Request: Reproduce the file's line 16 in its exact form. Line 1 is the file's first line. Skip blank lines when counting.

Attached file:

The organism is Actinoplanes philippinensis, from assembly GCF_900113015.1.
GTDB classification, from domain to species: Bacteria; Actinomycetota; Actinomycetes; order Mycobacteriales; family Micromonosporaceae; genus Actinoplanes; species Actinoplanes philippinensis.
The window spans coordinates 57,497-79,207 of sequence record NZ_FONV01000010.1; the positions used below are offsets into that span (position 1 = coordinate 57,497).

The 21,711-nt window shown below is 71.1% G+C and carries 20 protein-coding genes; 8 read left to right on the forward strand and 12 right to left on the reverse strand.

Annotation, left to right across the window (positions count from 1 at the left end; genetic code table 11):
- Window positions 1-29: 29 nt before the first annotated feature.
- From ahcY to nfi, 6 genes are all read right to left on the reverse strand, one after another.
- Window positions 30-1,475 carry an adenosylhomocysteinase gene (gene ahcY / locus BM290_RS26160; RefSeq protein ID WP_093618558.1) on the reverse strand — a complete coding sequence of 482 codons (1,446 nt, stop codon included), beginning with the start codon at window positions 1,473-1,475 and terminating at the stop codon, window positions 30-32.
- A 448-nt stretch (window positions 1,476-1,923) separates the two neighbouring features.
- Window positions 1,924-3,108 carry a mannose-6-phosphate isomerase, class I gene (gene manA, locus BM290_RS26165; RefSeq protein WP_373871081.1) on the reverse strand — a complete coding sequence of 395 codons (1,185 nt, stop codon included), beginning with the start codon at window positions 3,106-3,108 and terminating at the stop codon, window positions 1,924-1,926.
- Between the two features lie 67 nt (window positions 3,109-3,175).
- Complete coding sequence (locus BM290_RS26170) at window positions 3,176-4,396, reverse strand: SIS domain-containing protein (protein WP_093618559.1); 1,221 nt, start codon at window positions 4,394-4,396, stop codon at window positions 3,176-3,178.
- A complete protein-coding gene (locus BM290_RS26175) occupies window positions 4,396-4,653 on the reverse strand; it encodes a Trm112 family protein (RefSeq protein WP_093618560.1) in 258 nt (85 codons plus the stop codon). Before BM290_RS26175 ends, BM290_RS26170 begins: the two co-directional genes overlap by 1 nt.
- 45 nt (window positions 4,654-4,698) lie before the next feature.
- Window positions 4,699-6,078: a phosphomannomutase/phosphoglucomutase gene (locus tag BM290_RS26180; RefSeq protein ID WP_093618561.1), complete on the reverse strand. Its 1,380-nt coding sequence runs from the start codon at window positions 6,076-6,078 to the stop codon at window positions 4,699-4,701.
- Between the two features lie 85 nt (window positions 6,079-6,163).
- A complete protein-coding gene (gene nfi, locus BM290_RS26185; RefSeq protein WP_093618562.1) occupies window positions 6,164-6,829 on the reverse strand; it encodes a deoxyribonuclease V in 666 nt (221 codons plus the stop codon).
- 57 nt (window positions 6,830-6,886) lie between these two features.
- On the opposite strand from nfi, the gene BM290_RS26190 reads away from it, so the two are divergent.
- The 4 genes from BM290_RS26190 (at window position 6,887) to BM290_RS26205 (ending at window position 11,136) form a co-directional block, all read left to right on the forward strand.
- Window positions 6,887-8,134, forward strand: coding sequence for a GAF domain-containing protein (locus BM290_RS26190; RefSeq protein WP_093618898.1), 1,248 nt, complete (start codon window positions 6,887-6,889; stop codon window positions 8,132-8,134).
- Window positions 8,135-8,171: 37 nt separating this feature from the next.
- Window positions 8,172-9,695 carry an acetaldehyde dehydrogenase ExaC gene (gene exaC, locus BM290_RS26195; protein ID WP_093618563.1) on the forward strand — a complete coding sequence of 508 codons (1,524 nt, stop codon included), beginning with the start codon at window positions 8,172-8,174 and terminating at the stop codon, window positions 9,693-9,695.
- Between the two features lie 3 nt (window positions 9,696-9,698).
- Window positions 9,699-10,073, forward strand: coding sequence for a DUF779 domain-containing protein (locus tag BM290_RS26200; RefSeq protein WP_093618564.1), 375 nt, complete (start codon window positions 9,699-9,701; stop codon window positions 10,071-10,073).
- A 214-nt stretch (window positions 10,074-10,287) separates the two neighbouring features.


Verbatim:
- Between the two features lie 85 nt (window positions 6,079-6,163).